ETSI is developing a number of standards for medical devices that are implanted in the human body, and communicate to an external device to allow them to be adjusted in situ by qualified medical practitioners.
On a broader theme, ETSI is also involved in creating an eHealth work programme for standards in the Information and Communications Technology (ICT) sector that touch health issues.
Our Role & Activities
Initial ETSI work has concentrated on defining the need for radio spectrum for medical devices, in order to help radio regulators find harmonized frequencies within the European Community.
ETSI has also developed Harmonised Standards for some device types, enabling them to be placed on the European market.
Radio Spectrum - System Reference Documents for several medical applications are developed within the Radio Matters working group of ETSI technical committee Electromagnetic Compatibility and Radio Spectrum Matters (ERM), and communicated to the CEPT as the basis of European radio frequency harmonization measures.
eHealth standards are studies which take into consideration ETSI standards having an influence on eHealth and future needs for the ICT health sector.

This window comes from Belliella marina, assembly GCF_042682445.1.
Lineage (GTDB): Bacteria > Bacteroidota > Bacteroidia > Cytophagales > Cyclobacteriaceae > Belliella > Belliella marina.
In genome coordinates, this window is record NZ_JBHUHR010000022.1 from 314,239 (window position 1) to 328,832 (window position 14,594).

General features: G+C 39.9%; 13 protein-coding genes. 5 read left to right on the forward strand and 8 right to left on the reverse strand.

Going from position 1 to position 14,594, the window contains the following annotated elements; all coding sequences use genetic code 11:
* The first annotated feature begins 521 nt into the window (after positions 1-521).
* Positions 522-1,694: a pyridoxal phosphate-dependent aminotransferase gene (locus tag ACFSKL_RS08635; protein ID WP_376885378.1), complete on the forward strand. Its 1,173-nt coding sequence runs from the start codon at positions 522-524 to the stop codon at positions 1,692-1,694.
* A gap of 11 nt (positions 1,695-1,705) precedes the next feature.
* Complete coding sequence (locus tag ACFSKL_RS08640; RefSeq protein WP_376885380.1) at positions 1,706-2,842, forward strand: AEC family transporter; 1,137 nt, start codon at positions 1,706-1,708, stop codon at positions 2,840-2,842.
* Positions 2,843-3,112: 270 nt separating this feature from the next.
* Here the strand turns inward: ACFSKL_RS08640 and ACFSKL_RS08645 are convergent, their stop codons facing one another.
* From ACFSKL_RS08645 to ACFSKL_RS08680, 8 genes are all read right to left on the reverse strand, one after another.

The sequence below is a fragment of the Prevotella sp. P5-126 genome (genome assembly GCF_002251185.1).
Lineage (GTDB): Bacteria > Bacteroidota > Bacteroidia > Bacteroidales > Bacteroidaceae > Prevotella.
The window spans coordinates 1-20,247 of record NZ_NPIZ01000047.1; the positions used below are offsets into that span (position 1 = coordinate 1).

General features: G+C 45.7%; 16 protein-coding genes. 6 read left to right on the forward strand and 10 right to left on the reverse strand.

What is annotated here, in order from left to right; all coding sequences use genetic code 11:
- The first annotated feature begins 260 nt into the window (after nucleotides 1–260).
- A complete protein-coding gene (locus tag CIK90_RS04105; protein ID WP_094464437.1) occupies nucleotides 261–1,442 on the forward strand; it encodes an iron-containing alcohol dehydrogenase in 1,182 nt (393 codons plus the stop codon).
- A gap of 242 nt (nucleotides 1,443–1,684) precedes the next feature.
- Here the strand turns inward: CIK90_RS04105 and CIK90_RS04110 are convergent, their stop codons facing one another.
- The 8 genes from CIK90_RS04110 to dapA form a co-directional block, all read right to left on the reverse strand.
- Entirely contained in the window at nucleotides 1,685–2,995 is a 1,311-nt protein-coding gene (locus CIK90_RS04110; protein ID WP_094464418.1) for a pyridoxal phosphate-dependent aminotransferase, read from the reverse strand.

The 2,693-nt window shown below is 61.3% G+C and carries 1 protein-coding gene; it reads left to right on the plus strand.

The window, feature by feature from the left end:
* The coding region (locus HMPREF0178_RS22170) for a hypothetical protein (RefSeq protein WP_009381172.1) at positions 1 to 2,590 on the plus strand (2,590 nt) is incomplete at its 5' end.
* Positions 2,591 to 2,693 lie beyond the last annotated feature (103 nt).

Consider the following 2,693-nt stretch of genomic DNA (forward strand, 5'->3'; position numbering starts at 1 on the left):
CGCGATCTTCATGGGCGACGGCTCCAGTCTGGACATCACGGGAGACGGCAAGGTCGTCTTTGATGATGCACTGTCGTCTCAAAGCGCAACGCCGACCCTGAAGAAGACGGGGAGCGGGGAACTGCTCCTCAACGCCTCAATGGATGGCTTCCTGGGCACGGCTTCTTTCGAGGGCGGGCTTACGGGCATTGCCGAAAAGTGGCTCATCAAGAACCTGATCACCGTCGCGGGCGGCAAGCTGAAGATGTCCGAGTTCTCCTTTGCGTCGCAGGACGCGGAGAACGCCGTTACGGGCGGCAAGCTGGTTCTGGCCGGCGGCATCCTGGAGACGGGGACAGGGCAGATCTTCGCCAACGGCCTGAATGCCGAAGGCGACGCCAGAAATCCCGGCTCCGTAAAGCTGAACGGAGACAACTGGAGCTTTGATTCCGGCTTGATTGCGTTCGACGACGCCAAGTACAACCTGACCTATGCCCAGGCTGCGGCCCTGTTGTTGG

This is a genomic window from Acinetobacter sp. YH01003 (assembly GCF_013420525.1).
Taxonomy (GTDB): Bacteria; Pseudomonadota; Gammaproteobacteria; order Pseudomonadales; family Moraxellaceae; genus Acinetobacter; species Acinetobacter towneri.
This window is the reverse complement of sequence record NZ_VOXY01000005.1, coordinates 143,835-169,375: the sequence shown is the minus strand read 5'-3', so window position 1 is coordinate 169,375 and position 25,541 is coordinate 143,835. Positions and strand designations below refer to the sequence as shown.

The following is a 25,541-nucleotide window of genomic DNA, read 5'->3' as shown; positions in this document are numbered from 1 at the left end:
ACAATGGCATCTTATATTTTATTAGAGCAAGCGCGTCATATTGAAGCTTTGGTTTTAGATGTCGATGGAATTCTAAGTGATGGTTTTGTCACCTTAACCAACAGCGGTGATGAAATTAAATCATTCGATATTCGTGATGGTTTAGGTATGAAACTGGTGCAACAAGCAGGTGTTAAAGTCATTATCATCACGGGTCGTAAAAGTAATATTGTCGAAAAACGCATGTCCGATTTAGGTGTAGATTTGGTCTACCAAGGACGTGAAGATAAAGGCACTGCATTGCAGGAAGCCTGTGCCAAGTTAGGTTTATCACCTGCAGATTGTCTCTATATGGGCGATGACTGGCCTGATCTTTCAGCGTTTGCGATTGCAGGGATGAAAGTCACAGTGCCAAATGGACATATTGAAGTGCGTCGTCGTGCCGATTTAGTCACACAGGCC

Radio Spectrum Standards
ETSI has developed System Reference Documents for the following medical applications:
- UHF wideband Ultra Low Power Wireless Medical Capsule Endoscopy
- inductive Ultra Low Power Active Medical Implants (ULP- AMI) in the band 9 kHz to 315 kHz
- 30-37.5 MHz 'membrane implant' ULP-AMI
- Ultra Low Power Animal Implant Devices (ULP-AID) 12.5 MHz to 20 MHz and 315 kHz - 600 kHz
- ULP AMI in 401 to 401 MHz & 405 to 406 MHz
- Low Power Cochlear Implant Systems (LP-CIS)
- Medical Body Area Network Systems (MBANSs)
- Ultra Low Power Active Medical Implants (ULP-AMI) operating on very low duty cycles (< 0.01%).
All radio equipment placed on the European market is required to comply with the Radio Equipment Directive (RED). This sets requirements on safety, ElectroMagnetic Compatibility (EMC) and correct use of the radio spectrum to avoid harmful interference.
Standards related to safety for medical devices are available from CENELEC.
EMC standards are developed and maintained by the EMC working group of ETSI technical committee Electromagnetic Compatibility and Radio Spectrum Matters (ERM).
A full list of related standards in the public domain is accessible via the ETSI standards search.